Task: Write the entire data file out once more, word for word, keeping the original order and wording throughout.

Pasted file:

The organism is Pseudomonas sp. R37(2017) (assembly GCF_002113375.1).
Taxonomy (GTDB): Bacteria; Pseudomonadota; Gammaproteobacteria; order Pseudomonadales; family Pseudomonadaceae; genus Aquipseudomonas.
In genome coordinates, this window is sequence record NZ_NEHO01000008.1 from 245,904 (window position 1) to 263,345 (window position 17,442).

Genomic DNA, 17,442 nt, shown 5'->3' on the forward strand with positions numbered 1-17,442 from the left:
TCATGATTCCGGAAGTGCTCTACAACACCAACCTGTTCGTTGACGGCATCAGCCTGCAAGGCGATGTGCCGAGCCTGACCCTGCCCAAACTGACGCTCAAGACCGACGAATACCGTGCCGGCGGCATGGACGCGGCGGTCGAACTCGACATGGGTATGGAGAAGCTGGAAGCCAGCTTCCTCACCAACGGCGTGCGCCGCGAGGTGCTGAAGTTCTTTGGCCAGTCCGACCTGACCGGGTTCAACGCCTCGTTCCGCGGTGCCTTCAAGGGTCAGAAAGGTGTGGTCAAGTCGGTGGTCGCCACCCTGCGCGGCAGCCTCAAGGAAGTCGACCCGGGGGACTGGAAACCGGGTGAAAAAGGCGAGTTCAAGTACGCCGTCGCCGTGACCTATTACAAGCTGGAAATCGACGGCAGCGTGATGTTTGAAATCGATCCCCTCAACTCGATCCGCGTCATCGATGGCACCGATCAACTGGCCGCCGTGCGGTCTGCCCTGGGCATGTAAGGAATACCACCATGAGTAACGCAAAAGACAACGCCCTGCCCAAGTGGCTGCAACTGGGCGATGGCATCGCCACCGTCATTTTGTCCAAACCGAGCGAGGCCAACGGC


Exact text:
The organism is Pseudomonas sp. R37(2017) (assembly GCF_002113375.1).
Taxonomy (GTDB): Bacteria; Pseudomonadota; Gammaproteobacteria; order Pseudomonadales; family Pseudomonadaceae; genus Aquipseudomonas.
In genome coordinates, this window is sequence record NZ_NEHO01000008.1 from 245,904 (window position 1) to 263,345 (window position 17,442).

Genomic DNA, 17,442 nt, shown 5'->3' on the forward strand with positions numbered 1-17,442 from the left:
TCATGATTCCGGAAGTGCTCTACAACACCAACCTGTTCGTTGACGGCATCAGCCTGCAAGGCGATGTGCCGAGCCTGACCCTGCCCAAACTGACGCTCAAGACCGACGAATACCGTGCCGGCGGCATGGACGCGGCGGTCGAACTCGACATGGGTATGGAGAAGCTGGAAGCCAGCTTCCTCACCAACGGCGTGCGCCGCGAGGTGCTGAAGTTCTTTGGCCAGTCCGACCTGACCGGGTTCAACGCCTCGTTCCGCGGTGCCTTCAAGGGTCAGAAAGGTGTGGTCAAGTCGGTGGTCGCCACCCTGCGCGGCAGCCTCAAGGAAGTCGACCCGGGGGACTGGAAACCGGGTGAAAAAGGCGAGTTCAAGTACGCCGTCGCCGTGACCTATTACAAGCTGGAAATCGACGGCAGCGTGATGTTTGAAATCGATCCCCTCAACTCGATCCGCGTCATCGATGGCACCGATCAACTGGCCGCCGTGCGGTCTGCCCTGGGCATGTAAGGAATACCACCATGAGTAACGCAAAAGACAACGCCCTGCCCAAGTGGCTGCAACTGGGCGATGGCATCGCCACCGTCATTTTGTCCAAACCGAGCGAGGCCAACGGC